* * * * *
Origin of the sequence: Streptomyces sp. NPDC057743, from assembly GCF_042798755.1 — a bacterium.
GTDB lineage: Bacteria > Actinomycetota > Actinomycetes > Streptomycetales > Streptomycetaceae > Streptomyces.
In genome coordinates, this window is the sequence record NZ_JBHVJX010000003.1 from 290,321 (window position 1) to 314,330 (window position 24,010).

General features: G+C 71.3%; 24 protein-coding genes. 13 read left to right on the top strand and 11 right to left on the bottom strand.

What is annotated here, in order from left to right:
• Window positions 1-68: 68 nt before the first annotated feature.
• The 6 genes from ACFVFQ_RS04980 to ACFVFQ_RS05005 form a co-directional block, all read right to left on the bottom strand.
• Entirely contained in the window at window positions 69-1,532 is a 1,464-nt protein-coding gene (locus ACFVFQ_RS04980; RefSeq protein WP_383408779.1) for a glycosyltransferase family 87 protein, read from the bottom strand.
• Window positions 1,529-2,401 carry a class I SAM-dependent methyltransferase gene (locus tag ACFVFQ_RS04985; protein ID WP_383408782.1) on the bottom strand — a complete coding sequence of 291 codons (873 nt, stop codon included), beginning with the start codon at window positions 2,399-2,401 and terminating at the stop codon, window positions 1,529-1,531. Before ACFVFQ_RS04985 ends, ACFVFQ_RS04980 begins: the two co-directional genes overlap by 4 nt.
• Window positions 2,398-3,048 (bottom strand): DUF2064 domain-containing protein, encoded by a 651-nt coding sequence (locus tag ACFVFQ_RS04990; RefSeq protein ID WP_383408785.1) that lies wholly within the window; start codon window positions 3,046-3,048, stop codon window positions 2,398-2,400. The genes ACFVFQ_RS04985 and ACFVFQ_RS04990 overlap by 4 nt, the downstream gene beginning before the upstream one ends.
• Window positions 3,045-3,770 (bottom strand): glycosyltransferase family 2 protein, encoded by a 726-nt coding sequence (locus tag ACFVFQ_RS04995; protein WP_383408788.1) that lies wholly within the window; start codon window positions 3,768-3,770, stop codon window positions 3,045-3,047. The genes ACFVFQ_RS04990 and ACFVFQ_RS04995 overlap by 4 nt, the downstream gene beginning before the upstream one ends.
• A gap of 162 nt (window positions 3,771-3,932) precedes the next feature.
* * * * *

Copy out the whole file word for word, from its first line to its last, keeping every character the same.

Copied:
Origin of the sequence: Streptomyces sp. NPDC057743, from assembly GCF_042798755.1 — a bacterium.
GTDB lineage: Bacteria > Actinomycetota > Actinomycetes > Streptomycetales > Streptomycetaceae > Streptomyces.
In genome coordinates, this window is the sequence record NZ_JBHVJX010000003.1 from 290,321 (window position 1) to 314,330 (window position 24,010).

General features: G+C 71.3%; 24 protein-coding genes. 13 read left to right on the top strand and 11 right to left on the bottom strand.

What is annotated here, in order from left to right:
• Window positions 1-68: 68 nt before the first annotated feature.
• The 6 genes from ACFVFQ_RS04980 to ACFVFQ_RS05005 form a co-directional block, all read right to left on the bottom strand.
• Entirely contained in the window at window positions 69-1,532 is a 1,464-nt protein-coding gene (locus ACFVFQ_RS04980; RefSeq protein WP_383408779.1) for a glycosyltransferase family 87 protein, read from the bottom strand.
• Window positions 1,529-2,401 carry a class I SAM-dependent methyltransferase gene (locus tag ACFVFQ_RS04985; protein ID WP_383408782.1) on the bottom strand — a complete coding sequence of 291 codons (873 nt, stop codon included), beginning with the start codon at window positions 2,399-2,401 and terminating at the stop codon, window positions 1,529-1,531. Before ACFVFQ_RS04985 ends, ACFVFQ_RS04980 begins: the two co-directional genes overlap by 4 nt.
• Window positions 2,398-3,048 (bottom strand): DUF2064 domain-containing protein, encoded by a 651-nt coding sequence (locus tag ACFVFQ_RS04990; RefSeq protein ID WP_383408785.1) that lies wholly within the window; start codon window positions 3,046-3,048, stop codon window positions 2,398-2,400. The genes ACFVFQ_RS04985 and ACFVFQ_RS04990 overlap by 4 nt, the downstream gene beginning before the upstream one ends.
• Window positions 3,045-3,770 (bottom strand): glycosyltransferase family 2 protein, encoded by a 726-nt coding sequence (locus tag ACFVFQ_RS04995; protein WP_383408788.1) that lies wholly within the window; start codon window positions 3,768-3,770, stop codon window positions 3,045-3,047. The genes ACFVFQ_RS04990 and ACFVFQ_RS04995 overlap by 4 nt, the downstream gene beginning before the upstream one ends.
• A gap of 162 nt (window positions 3,771-3,932) precedes the next feature.